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Thrips of California 2012

Neurothrips magnafemoralis

Recognition data

Distinguishing features

Both sexes fully winged. Body largely brown, but abdominal segments VIII–IX and basal half of tube yellow; tarsi yellow, mid and hind tibiae yellow at base and apex; antennal segments III–V yellow in basal half but brown distally, VI yellow; fore wing pale with long thin median brown line. Head reticulate, much broader across cheeks than across eyes; cheeks with prominent tubercles; eyes large; postocular setae small, capitate, posterior to inner margin of eye; maxillary stylets retracted to eyes, close together medially. Antennae 8-segmented; segments III–VI constricted to apical neck, III–IV with three stout sensoria; VIII closely joined to VII. Pronotum reticulate; five pairs of short, capitate major setae. Fore tarsus with prominent tooth; fore femora with sub-apical tubercle on inner margin. Metanotum reticulate, with more than 20 fine setae. Fore wing bent at an angle beyond sub-basal setae, narrow, parallel sided, with no duplicated cilia. Pelta quadrate, with distinctive median area of sculpture; tergites III–VII each with three pairs of flattened, sigmoid wing-retaining setae; tergite IX setae shorter than tube; anal setae considerably longer than tube.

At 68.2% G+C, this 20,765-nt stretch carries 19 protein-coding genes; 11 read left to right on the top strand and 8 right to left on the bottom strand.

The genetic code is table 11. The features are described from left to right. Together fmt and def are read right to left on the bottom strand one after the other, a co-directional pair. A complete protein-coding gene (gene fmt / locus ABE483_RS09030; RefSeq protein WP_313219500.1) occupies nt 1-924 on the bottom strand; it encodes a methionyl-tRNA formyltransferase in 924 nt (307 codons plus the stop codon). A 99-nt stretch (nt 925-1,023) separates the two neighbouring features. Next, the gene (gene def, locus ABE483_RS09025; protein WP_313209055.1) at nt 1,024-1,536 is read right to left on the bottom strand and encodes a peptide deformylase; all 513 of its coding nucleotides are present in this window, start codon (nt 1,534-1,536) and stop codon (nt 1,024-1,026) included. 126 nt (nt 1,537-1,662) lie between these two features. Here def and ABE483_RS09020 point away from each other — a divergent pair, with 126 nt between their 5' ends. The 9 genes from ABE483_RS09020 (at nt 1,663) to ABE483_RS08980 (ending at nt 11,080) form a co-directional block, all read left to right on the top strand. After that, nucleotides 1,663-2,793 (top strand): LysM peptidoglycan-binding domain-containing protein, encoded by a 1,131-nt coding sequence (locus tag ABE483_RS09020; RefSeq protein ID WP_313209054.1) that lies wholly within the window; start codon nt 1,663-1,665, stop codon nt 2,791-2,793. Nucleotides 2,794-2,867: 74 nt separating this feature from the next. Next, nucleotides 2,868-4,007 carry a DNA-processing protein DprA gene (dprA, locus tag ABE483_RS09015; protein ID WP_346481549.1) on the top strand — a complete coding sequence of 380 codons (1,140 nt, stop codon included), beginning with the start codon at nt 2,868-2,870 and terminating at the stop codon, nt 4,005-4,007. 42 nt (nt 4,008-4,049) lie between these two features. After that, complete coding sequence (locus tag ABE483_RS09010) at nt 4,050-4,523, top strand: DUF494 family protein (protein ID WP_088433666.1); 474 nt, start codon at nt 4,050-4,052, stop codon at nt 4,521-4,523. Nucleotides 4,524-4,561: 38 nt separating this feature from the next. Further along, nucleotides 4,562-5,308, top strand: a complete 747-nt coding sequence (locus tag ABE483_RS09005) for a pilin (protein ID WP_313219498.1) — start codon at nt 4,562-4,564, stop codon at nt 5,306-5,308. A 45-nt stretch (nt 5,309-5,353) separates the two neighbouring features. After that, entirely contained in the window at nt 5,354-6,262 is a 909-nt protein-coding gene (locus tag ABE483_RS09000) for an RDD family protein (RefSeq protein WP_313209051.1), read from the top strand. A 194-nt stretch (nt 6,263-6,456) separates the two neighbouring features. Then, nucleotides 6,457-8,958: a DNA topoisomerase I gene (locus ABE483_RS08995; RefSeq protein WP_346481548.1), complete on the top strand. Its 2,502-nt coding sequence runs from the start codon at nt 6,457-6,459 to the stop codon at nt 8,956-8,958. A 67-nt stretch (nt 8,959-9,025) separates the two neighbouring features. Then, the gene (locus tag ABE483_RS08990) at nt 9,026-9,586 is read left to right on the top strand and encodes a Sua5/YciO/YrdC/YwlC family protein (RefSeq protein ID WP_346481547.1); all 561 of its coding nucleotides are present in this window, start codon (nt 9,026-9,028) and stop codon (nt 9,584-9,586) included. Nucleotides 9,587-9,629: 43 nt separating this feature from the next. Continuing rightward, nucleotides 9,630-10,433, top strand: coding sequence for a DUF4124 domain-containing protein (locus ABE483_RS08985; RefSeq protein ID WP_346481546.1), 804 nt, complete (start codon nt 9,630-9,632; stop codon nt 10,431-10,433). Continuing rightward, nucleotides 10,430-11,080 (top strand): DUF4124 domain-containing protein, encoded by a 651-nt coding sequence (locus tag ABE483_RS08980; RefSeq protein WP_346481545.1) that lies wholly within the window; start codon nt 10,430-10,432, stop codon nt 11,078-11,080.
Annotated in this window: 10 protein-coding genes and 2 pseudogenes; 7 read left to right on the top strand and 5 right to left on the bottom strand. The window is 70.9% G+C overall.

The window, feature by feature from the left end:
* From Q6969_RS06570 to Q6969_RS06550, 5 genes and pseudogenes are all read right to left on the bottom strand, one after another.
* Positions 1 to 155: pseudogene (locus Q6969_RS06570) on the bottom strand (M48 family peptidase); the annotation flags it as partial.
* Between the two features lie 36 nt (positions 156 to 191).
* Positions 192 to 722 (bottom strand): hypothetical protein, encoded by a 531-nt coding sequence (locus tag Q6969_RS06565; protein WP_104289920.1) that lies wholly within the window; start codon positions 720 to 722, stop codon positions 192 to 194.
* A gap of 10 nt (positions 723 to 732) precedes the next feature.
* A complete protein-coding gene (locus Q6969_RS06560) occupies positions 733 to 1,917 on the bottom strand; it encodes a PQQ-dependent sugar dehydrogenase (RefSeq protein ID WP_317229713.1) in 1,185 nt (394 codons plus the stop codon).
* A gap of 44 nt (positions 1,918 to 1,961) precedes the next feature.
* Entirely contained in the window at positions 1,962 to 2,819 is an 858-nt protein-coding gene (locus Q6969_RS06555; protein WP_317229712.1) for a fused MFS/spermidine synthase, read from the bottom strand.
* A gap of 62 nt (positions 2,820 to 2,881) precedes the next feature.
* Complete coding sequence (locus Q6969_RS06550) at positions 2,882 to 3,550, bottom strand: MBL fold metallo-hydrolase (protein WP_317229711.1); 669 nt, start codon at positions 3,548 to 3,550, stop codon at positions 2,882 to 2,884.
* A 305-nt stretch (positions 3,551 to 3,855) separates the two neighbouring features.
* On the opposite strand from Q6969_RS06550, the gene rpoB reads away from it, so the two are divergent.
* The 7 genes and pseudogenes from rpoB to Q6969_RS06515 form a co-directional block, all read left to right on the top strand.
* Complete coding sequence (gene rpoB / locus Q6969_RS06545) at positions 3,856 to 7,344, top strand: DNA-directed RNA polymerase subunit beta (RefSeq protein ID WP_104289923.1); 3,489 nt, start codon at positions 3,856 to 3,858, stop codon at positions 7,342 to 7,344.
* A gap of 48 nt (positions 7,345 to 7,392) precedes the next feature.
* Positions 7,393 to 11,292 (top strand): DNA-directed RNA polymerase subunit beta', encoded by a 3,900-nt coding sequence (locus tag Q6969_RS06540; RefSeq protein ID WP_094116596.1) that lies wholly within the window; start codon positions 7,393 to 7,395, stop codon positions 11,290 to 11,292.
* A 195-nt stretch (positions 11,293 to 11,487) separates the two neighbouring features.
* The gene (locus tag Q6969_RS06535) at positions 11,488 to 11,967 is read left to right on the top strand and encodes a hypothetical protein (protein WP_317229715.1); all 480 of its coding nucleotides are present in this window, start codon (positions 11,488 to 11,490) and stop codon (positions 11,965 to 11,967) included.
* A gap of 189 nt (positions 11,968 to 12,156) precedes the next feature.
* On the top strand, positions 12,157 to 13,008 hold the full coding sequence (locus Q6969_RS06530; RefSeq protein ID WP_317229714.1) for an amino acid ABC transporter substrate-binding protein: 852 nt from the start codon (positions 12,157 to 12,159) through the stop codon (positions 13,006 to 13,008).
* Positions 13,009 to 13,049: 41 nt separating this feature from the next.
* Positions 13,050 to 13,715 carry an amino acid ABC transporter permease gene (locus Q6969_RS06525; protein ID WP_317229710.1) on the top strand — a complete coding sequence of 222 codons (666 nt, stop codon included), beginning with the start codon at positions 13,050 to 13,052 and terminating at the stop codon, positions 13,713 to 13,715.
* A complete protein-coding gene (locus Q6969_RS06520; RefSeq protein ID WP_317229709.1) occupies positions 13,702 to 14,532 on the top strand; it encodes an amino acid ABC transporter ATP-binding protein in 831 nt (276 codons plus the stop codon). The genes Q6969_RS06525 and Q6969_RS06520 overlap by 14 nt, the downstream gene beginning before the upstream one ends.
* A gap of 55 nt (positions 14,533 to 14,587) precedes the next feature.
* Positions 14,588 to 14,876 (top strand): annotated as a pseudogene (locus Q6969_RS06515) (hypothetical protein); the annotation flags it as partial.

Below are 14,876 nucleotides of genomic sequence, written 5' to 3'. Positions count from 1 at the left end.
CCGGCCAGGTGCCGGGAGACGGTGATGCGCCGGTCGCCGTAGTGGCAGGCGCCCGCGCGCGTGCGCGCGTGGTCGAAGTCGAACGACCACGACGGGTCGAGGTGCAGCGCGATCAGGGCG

Male smaller than female; fore femora swollen; sternite VIII with narrow transverse pore plate.

Related and similar species

The genus Neurothrips includes six species, three from the Neotropics, one from Mexico, and two from North America. A key to these species is provided by Mound & Marullo (1996), who indicate that N. punanus Stannard from Mexico is probably only a pale form of N. magnafemoralis. This widespread species differs from N. apache in having the tube dark brown in the distal half or more; moreover the male has a single slender pore plate medially on sternite VIII.

Taxonomic data

Current valid name

Neurothrips magnafemoralis (Hinds)

Original name and synonyms

  • Acanthothrips magnafemoralis Hinds, 1902: 199

Family placement

Phlaeothripidae, Phlaeothripinae

Biological data

Life history

Breeding on dead branches.

Host plants

Unidentified fungal hyphae on dead branches

Tospoviruses vectored


Crop damage


Distribution data

Area of origin

Southern USA


Widespread across USA from North Dakota to New York, and California to Florida, but apparently not typical of the Western States.